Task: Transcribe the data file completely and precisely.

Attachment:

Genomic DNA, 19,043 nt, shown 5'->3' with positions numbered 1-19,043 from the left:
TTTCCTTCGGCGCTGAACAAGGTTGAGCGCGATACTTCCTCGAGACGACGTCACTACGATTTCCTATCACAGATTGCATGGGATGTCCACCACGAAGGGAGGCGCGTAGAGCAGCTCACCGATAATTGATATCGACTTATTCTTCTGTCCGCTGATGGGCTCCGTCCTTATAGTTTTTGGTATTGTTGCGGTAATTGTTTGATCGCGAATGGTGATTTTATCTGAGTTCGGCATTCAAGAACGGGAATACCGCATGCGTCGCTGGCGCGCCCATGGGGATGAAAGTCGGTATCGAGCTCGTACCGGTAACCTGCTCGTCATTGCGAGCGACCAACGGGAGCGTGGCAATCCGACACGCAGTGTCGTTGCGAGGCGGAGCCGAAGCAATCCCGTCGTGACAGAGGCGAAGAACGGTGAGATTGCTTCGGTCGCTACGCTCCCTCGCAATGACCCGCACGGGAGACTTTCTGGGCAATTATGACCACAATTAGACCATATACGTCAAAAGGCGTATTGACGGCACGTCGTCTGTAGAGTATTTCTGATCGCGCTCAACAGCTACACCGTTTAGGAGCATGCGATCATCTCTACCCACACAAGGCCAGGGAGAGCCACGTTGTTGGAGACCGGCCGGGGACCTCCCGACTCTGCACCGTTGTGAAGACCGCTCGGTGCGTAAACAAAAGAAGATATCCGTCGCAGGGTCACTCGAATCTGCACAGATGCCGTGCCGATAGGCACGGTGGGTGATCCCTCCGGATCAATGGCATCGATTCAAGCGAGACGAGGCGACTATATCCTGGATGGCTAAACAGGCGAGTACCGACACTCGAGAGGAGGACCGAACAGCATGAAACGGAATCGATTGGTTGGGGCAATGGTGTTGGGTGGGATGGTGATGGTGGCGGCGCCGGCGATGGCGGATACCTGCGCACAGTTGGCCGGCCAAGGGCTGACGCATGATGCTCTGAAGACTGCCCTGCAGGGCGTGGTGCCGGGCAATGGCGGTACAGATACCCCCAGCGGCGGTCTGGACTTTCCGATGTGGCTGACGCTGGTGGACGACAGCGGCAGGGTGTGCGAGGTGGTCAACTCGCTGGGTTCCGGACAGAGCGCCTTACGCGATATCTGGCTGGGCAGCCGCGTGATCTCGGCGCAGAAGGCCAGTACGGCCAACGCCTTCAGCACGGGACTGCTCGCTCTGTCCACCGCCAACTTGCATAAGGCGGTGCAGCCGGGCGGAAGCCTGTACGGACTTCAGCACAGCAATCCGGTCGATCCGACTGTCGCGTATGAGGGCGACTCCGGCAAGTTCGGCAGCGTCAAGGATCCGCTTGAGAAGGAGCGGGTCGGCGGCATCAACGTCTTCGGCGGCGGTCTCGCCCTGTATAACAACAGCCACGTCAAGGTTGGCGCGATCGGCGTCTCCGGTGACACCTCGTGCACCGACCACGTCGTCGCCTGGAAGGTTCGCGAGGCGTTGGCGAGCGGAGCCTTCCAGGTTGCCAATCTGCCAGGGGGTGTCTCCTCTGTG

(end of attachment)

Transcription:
Genomic DNA, 19,043 nt, shown 5'->3' with positions numbered 1-19,043 from the left:
TTTCCTTCGGCGCTGAACAAGGTTGAGCGCGATACTTCCTCGAGACGACGTCACTACGATTTCCTATCACAGATTGCATGGGATGTCCACCACGAAGGGAGGCGCGTAGAGCAGCTCACCGATAATTGATATCGACTTATTCTTCTGTCCGCTGATGGGCTCCGTCCTTATAGTTTTTGGTATTGTTGCGGTAATTGTTTGATCGCGAATGGTGATTTTATCTGAGTTCGGCATTCAAGAACGGGAATACCGCATGCGTCGCTGGCGCGCCCATGGGGATGAAAGTCGGTATCGAGCTCGTACCGGTAACCTGCTCGTCATTGCGAGCGACCAACGGGAGCGTGGCAATCCGACACGCAGTGTCGTTGCGAGGCGGAGCCGAAGCAATCCCGTCGTGACAGAGGCGAAGAACGGTGAGATTGCTTCGGTCGCTACGCTCCCTCGCAATGACCCGCACGGGAGACTTTCTGGGCAATTATGACCACAATTAGACCATATACGTCAAAAGGCGTATTGACGGCACGTCGTCTGTAGAGTATTTCTGATCGCGCTCAACAGCTACACCGTTTAGGAGCATGCGATCATCTCTACCCACACAAGGCCAGGGAGAGCCACGTTGTTGGAGACCGGCCGGGGACCTCCCGACTCTGCACCGTTGTGAAGACCGCTCGGTGCGTAAACAAAAGAAGATATCCGTCGCAGGGTCACTCGAATCTGCACAGATGCCGTGCCGATAGGCACGGTGGGTGATCCCTCCGGATCAATGGCATCGATTCAAGCGAGACGAGGCGACTATATCCTGGATGGCTAAACAGGCGAGTACCGACACTCGAGAGGAGGACCGAACAGCATGAAACGGAATCGATTGGTTGGGGCAATGGTGTTGGGTGGGATGGTGATGGTGGCGGCGCCGGCGATGGCGGATACCTGCGCACAGTTGGCCGGCCAAGGGCTGACGCATGATGCTCTGAAGACTGCCCTGCAGGGCGTGGTGCCGGGCAATGGCGGTACAGATACCCCCAGCGGCGGTCTGGACTTTCCGATGTGGCTGACGCTGGTGGACGACAGCGGCAGGGTGTGCGAGGTGGTCAACTCGCTGGGTTCCGGACAGAGCGCCTTACGCGATATCTGGCTGGGCAGCCGCGTGATCTCGGCGCAGAAGGCCAGTACGGCCAACGCCTTCAGCACGGGACTGCTCGCTCTGTCCACCGCCAACTTGCATAAGGCGGTGCAGCCGGGCGGAAGCCTGTACGGACTTCAGCACAGCAATCCGGTCGATCCGACTGTCGCGTATGAGGGCGACTCCGGCAAGTTCGGCAGCGTCAAGGATCCGCTTGAGAAGGAGCGGGTCGGCGGCATCAACGTCTTCGGCGGCGGTCTCGCCCTGTATAACAACAGCCACGTCAAGGTTGGCGCGATCGGCGTCTCCGGTGACACCTCGTGCACCGACCACGTCGTCGCCTGGAAGGTTCGCGAGGCGTTGGCGAGCGGAGCCTTCCAGGTTGCCAATCTGCCAGGGGGTGTCTCCTCTGTG